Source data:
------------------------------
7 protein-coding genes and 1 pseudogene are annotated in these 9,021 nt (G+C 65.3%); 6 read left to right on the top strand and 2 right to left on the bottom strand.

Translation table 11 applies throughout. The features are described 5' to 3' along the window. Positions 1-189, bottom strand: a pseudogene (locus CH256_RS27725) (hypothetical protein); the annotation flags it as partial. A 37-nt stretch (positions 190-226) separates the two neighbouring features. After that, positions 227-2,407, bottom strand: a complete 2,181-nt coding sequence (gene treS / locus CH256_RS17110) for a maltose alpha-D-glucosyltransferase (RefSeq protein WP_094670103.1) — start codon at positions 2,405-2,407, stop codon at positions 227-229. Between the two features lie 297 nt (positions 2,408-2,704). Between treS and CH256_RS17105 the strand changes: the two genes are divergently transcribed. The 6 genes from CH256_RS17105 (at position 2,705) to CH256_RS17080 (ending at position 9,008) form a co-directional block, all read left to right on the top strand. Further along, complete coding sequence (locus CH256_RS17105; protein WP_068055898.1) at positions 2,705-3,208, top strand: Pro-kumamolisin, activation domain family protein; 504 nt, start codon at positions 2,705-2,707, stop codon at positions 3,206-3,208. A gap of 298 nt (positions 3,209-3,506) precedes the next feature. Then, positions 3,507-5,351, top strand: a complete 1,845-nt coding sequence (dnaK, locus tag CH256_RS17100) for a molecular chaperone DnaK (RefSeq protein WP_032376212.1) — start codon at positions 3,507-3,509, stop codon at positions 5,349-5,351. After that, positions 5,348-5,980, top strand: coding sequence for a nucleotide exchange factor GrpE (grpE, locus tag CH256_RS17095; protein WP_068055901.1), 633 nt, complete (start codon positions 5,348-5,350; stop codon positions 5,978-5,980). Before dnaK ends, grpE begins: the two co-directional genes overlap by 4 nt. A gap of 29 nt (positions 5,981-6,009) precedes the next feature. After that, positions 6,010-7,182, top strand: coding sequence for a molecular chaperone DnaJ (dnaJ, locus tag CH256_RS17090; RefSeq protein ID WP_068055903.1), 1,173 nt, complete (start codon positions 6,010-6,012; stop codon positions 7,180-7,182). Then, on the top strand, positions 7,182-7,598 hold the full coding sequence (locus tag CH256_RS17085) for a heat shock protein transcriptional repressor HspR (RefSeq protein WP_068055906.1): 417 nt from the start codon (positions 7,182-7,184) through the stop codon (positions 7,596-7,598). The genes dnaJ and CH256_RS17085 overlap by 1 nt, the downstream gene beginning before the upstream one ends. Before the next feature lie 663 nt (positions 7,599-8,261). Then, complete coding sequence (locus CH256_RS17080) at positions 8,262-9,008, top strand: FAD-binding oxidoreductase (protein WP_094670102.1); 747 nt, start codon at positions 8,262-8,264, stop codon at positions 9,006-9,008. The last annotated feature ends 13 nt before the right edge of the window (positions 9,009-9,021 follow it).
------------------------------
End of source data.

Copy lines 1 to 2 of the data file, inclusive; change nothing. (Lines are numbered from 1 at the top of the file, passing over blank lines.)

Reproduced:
7 protein-coding genes and 1 pseudogene are annotated in these 9,021 nt (G+C 65.3%); 6 read left to right on the top strand and 2 right to left on the bottom strand.

Translation table 11 applies throughout. The features are described 5' to 3' along the window. Positions 1-189, bottom strand: a pseudogene (locus CH256_RS27725) (hypothetical protein); the annotation flags it as partial. A 37-nt stretch (positions 190-226) separates the two neighbouring features. After that, positions 227-2,407, bottom strand: a complete 2,181-nt coding sequence (gene treS / locus CH256_RS17110) for a maltose alpha-D-glucosyltransferase (RefSeq protein WP_094670103.1) — start codon at positions 2,405-2,407, stop codon at positions 227-229. Between the two features lie 297 nt (positions 2,408-2,704). Between treS and CH256_RS17105 the strand changes: the two genes are divergently transcribed. The 6 genes from CH256_RS17105 (at position 2,705) to CH256_RS17080 (ending at position 9,008) form a co-directional block, all read left to right on the top strand. Further along, complete coding sequence (locus CH256_RS17105; protein WP_068055898.1) at positions 2,705-3,208, top strand: Pro-kumamolisin, activation domain family protein; 504 nt, start codon at positions 2,705-2,707, stop codon at positions 3,206-3,208. A gap of 298 nt (positions 3,209-3,506) precedes the next feature. Then, positions 3,507-5,351, top strand: a complete 1,845-nt coding sequence (dnaK, locus tag CH256_RS17100) for a molecular chaperone DnaK (RefSeq protein WP_032376212.1) — start codon at positions 3,507-3,509, stop codon at positions 5,349-5,351. After that, positions 5,348-5,980, top strand: coding sequence for a nucleotide exchange factor GrpE (grpE, locus tag CH256_RS17095; protein WP_068055901.1), 633 nt, complete (start codon positions 5,348-5,350; stop codon positions 5,978-5,980). Before dnaK ends, grpE begins: the two co-directional genes overlap by 4 nt. A gap of 29 nt (positions 5,981-6,009) precedes the next feature. After that, positions 6,010-7,182, top strand: coding sequence for a molecular chaperone DnaJ (dnaJ, locus tag CH256_RS17090; RefSeq protein ID WP_068055903.1), 1,173 nt, complete (start codon positions 6,010-6,012; stop codon positions 7,180-7,182). Then, on the top strand, positions 7,182-7,598 hold the full coding sequence (locus tag CH256_RS17085) for a heat shock protein transcriptional repressor HspR (RefSeq protein WP_068055906.1): 417 nt from the start codon (positions 7,182-7,184) through the stop codon (positions 7,596-7,598). The genes dnaJ and CH256_RS17085 overlap by 1 nt, the downstream gene beginning before the upstream one ends. Before the next feature lie 663 nt (positions 7,599-8,261). Then, complete coding sequence (locus CH256_RS17080) at positions 8,262-9,008, top strand: FAD-binding oxidoreductase (protein WP_094670102.1); 747 nt, start codon at positions 8,262-8,264, stop codon at positions 9,006-9,008. The last annotated feature ends 13 nt before the right edge of the window (positions 9,009-9,021 follow it).